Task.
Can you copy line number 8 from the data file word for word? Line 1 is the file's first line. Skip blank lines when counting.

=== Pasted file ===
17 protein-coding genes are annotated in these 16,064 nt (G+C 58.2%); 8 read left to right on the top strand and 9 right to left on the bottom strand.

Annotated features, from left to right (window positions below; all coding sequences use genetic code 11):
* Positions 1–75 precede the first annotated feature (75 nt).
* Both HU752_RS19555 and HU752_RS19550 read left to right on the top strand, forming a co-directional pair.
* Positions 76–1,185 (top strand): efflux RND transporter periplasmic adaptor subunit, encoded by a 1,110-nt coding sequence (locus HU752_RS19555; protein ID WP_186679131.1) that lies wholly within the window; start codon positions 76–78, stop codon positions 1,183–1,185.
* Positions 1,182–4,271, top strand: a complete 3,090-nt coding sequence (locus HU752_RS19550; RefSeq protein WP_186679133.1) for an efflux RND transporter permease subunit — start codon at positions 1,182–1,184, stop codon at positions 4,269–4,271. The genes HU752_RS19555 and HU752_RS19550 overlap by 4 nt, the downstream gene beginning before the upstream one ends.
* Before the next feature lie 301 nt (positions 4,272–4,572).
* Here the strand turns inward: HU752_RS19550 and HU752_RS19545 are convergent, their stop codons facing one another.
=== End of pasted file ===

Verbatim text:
* Here the strand turns inward: HU752_RS19550 and HU752_RS19545 are convergent, their stop codons facing one another.